People and work patterns change year after year—with or without a pandemic. But data shows that COVID-19 has caused a monumental shift in our work patterns today. Which, in turn, has forced people-leaders everywhere to quickly pivot...or fail.
Employers, HR professionals, and leadership teams...why not view this "great resignation" we’ve been cast into in a new light? With data-driven decisions that empower and retain employees, this shift can be a fresh start. So, let’s explore how to use your data to better employee experience, retain your valuable experts, and really, elevate humanity in business.
How HR professionals examine data in employee experience
Most companies simply study HR Data — open roles, compensation, employee experience, etc. But the study of data analytics in relation to employee experience has very little to do with HR and everything to do with the business. Remember, the only reason your company is in business is to make a profit. Studying employee experience requires not just HR Data, but data from across the business value chain.
It can’t exist in isolation; we must connect HR data to how work gets done.
At SingleStone, we study human behavior in all aspects of how companies deliver their product. We follow a customer journey and see how employees touch their work product. We then study qualitative and quantitative data to understand what really motivates employees to do the work the best way they can throughout that delivery chain. Sometimes it is improving the lighting. Sometimes it is adding a second monitor to a desk and sometimes it is a re-orientation of incentives or roles that makes the difference. It requires ingesting data from all areas of a value chain.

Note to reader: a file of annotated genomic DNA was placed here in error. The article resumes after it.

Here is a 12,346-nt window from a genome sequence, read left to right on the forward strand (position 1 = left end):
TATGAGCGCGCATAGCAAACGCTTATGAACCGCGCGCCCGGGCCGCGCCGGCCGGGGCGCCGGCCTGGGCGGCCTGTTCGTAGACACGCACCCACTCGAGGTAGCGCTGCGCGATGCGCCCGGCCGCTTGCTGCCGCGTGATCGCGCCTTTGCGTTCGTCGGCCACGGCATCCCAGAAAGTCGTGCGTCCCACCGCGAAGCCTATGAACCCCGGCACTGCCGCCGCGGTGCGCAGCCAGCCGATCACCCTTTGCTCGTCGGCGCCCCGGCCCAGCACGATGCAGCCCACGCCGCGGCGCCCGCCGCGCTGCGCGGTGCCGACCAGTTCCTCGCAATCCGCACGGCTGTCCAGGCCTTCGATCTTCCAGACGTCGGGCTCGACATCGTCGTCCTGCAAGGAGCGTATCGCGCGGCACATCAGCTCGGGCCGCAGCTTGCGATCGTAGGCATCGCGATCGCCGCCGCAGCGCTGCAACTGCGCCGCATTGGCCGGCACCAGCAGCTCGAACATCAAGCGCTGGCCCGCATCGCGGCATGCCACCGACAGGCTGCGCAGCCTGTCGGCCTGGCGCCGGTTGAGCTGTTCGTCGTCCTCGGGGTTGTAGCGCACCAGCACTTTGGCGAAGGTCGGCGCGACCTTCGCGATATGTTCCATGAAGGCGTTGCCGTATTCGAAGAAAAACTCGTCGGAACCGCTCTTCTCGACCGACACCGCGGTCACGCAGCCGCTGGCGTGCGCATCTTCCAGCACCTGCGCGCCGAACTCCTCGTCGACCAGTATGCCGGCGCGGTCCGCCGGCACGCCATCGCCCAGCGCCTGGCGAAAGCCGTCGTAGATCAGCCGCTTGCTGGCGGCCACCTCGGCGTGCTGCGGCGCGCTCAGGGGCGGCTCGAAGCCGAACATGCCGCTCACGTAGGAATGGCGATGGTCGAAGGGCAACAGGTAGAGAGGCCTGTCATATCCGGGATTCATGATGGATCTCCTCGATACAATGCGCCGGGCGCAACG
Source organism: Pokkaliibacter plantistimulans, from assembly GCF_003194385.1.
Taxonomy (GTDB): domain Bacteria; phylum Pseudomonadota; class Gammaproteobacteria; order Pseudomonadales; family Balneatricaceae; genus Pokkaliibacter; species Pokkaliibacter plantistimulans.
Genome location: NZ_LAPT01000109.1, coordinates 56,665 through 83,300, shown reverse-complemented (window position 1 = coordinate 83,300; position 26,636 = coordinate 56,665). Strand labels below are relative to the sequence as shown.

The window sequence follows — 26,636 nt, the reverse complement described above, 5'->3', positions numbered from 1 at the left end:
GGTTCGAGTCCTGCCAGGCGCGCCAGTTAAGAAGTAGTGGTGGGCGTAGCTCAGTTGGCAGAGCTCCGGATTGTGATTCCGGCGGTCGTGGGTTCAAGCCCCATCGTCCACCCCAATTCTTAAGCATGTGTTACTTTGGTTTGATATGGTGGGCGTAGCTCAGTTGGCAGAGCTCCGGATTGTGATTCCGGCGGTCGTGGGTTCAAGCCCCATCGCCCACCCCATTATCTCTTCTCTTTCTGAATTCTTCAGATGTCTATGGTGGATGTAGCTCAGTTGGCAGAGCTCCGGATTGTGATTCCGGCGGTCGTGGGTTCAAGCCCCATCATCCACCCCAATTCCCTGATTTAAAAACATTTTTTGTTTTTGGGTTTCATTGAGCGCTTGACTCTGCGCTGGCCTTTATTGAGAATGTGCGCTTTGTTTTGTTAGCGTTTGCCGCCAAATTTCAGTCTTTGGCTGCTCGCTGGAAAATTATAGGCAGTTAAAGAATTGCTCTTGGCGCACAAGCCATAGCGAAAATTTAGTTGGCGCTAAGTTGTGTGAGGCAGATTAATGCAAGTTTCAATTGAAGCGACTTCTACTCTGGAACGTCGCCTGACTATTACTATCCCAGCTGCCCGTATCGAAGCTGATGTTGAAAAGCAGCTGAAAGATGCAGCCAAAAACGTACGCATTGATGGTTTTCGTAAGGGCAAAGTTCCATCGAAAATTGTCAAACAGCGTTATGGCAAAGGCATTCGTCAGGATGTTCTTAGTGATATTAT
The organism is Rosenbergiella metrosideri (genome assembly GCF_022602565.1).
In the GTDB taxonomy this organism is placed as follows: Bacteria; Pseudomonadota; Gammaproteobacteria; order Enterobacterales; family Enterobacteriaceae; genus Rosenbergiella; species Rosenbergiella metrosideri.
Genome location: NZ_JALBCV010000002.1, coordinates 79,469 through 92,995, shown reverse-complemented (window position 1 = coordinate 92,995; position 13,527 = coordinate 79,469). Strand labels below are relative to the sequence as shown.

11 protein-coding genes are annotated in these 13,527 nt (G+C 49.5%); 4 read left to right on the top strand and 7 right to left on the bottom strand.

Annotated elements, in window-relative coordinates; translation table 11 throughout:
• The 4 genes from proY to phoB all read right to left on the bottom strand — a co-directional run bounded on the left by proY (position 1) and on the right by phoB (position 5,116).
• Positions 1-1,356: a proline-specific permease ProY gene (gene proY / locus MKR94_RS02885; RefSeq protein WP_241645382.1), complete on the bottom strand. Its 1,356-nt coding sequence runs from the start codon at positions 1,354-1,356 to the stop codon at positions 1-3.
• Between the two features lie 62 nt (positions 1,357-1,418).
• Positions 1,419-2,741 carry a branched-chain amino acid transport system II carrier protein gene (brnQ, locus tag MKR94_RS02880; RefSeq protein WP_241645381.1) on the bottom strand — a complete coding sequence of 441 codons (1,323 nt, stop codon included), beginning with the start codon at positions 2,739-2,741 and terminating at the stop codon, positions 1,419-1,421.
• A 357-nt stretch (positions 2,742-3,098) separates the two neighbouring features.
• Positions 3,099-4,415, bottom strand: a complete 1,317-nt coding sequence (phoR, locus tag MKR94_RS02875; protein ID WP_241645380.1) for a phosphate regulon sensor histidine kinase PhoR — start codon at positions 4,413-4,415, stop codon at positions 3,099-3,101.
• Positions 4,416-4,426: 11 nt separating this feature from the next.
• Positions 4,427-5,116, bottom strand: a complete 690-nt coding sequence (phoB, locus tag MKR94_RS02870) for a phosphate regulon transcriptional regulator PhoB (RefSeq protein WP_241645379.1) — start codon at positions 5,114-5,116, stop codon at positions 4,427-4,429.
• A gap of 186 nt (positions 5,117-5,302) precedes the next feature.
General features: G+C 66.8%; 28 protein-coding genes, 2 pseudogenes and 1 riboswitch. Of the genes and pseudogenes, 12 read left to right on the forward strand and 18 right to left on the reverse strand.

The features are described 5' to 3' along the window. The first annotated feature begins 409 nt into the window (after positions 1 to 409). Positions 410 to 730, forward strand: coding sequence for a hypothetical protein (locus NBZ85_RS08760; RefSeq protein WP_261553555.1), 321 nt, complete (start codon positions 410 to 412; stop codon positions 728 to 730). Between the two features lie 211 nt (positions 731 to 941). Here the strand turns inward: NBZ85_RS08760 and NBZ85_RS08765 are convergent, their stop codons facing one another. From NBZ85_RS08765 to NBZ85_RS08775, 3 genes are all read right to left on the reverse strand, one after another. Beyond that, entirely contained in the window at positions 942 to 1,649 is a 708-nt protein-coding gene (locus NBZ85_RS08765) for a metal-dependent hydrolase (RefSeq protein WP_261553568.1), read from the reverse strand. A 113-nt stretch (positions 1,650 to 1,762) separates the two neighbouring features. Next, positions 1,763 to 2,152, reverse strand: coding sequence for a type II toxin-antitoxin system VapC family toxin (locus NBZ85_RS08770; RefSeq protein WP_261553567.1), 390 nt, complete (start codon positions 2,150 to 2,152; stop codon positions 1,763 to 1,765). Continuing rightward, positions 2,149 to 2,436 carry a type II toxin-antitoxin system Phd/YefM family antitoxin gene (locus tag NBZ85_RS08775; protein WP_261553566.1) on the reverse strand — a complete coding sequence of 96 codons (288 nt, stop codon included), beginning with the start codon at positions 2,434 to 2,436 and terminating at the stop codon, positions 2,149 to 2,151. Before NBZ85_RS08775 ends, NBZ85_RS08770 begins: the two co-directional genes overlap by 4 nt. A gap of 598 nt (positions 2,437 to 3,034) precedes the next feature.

Recall the old school value chain…
Marketing has a great idea. They send it to Operations. Operations fulfills and sends it to IT. IT stores it.
So, when we study employee experience…
Marketing says: We’re pleased.
Ops says: I’m overwhelmed in my call center.
IT says: The system is bad and we’re getting yelled at all the time.
Don’t study employee experience in silos. Study across the value chain and think about the way things are delivered.
How data analytics is used in HR and employee experience
We can use data analytics to examine employee experience, but if we stop there, we’re missing a huge opportunity.
Empowering employees is not simple. You can’t directly empower employees, but you can set the conditions to maximize their effectiveness—and data analytics can help. Data analytics can be skillfully used to examine people’s work environments. If you can shape the environment, you can impact employee experience. Getting the conditions right – collaboration tools, real estate, incentives, perquisites aka “perks” — can greatly and positively influence the delivery of your product and service.
I can’t say “go, be empowered”, but I can look at someone and say:
Gosh, you look frustrated.
Yeah, you know, my eyes are strained from staring at my laptop screen.
Well… we could probably buy you a bigger monitor.
We can set the conditions for their success. When we use data analytics in an integrated fashion, not just a function, we’re more likely to spark empowerment.
How to measure your employee experience
Here’s the deal. Millions of frameworks and models exist for measuring employee experience. None of them are silver bullets, but we tend to like and favor net promoter score because “would you recommend us to a friend or colleague?” is such a valuable question.
The only way to measure employee experience is with a combination of tools and systems. Yes, pulse surveys. Yes, annual workplace surveys. But don’t stop there.
We often tell clients they’re probably already capturing the data somewhere; they just haven't connected the dots to see all the patterns. This is an opportunity for employers and managers to collaborate, analyze the data, and take action to improve employee experience and avoid losing teammates.
At SingleStone, we have a tool called Team Insights that ingests business, HR, finance, and workplace data to elevate patterns so the human eye can easily identify them. Unfortunately, for many companies today, the patterns are missed because we survey and report within our functional silos and never see the entirety of the value chain.
If you’re interested, I’d be happy to demo and share more about Team Insights with you. Send me a message and let’s connect.